Publication III: “Evaluation of an artificial speech bandwidth
extension method in three languages”
The author was the main developer of the algorithm. She planned the
subjective listening test together with the co-authors and processed the
speech samples for the test. The author wrote the algorithm description
in section II for the article.
7
Author’s contribution
Publication IV: “Development, evaluation and implementation of an
artificial bandwidth extension method of telephone speech in
mobile terminal”
The author was the main developer of the algorithm. She had a significant
role in planning and organizing the listening tests. In addition, the author
primarily wrote the article except for some parts in sections III.C and
IV.B.
Publication V: “Binaural artificial bandwidth extension (B-ABE) for
speech”
The author developed the algorithm and planned the subjective tests together with the co-author. She conducted the listening tests and analysed
the results. The author wrote most of the article.
Publication VI: “Evaluating artificial bandwidth extension by
conversational tests in car using mobile devices with integrated
hands-free functionality”
The author planned, designed, and conducted the conversational tests
with the co-authors. She primarily wrote the article except for section
2.1.
Publication VII: “Conversational quality evaluation of artificial
bandwidth extension of telephone speech”
The author planned and designed the conversational tests together with
the co-authors. She also participated in piloting the tests. She is the main
developer of the method ABE1 and implemented the algorithm for the
test. She wrote sections I, II A, and parts of III for the article.
8
List of abbreviations
2G
second generation
3G
third generation
3GPP
3rd Generation Partnership Project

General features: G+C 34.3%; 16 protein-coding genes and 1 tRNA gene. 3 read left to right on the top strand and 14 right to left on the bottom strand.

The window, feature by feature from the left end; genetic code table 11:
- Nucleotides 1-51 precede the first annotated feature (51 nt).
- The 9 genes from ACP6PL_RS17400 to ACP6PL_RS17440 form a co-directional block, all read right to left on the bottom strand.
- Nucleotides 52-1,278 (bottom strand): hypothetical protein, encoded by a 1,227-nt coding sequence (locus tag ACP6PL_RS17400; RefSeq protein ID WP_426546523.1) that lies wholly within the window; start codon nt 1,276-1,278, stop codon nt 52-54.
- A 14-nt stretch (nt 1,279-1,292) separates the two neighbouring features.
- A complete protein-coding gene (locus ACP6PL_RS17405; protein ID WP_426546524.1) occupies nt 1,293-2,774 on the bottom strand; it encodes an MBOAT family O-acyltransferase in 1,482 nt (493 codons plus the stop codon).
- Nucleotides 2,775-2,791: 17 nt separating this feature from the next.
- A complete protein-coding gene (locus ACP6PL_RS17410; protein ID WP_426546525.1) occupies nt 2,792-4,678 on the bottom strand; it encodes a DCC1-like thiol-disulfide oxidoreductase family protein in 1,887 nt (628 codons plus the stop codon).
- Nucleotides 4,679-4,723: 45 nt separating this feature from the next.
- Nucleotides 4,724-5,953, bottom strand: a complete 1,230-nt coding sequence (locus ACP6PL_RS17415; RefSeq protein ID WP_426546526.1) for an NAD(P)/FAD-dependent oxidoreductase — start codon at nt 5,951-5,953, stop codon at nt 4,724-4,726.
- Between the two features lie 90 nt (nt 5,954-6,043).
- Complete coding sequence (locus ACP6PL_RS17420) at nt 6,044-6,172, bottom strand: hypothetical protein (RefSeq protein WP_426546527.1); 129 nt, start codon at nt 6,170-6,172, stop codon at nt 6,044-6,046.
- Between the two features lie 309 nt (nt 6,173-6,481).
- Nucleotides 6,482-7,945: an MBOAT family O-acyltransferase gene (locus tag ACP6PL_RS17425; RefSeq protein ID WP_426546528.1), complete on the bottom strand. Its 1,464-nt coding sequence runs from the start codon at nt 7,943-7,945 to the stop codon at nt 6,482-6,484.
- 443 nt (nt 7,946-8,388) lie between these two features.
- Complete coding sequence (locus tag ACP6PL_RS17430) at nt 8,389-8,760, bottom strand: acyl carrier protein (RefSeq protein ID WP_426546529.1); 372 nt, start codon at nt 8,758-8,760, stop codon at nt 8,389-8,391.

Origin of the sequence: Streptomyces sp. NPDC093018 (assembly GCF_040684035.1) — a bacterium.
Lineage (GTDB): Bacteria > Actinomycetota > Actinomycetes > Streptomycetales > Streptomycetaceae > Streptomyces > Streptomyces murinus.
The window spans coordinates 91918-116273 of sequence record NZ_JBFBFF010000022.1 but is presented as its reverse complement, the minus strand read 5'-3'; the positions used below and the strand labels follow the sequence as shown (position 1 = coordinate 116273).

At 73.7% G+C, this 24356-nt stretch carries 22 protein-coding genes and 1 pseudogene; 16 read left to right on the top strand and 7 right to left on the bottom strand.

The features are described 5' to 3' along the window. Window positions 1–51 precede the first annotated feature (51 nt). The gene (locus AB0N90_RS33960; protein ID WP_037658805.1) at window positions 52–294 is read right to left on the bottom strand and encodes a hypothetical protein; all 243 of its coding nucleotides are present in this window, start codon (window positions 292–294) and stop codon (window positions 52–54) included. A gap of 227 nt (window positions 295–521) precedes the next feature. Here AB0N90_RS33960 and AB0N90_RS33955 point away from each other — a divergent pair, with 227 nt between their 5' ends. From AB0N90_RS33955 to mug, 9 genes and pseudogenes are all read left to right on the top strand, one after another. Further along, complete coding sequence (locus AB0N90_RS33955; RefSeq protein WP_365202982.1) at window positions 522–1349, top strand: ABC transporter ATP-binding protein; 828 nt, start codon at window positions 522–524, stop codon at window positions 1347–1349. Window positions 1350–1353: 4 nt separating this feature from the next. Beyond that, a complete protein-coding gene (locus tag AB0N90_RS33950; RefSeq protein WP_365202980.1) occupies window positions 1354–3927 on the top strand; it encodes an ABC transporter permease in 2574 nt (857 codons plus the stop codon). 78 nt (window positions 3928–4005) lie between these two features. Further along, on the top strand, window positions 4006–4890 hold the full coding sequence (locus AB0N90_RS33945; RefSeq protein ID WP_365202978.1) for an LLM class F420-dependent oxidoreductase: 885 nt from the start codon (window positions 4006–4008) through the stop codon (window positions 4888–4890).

ABE
artificial bandwidth extension
ACELP
algebraic code excited linear prediction
ACR
absolute category rating
ADPCM
adaptive differential pulse code modulation
AMPS
Advanced Mobile Phone System
AMR
adaptive multirate
AMR-WB
adaptive multirate wideband
B-ABE
binaural artificial bandwidth extension
CCR
comparison category rating
CEPT
European Conference of Postal and Telecommunications Administrations
CMOS
comparison mean opinion score
CS-ACELP
conjugate structure algebraic code-excited linear
prediction
DCR
degradation category rating
DFT
discrete Fourier transform
DMOS
degradation mean opinion score
9
List of abbreviations
DRT
diagnostic rhyme test
EFR
enhanced full rate
EM
expectation maximization
ETSI
European Telecommunications Standards Institute
FFNN
feedforward neural network
FFT
fast Fourier transform
GMM
Gaussian mixture model
GSM
Global System for Mobile Communications
HD
high definition
HMM
hidden Markov model
HRTF
head related transfer function
ILD
interaural level difference
IMS
internet protocol multimedia system
ITD
interaural time difference
ITU-T
International Telecommunication Union – Telecommunication Standardization Sector
LD-CELP
low-delay code excited linear prediction
log-PCM
logarithmic pulse code modulation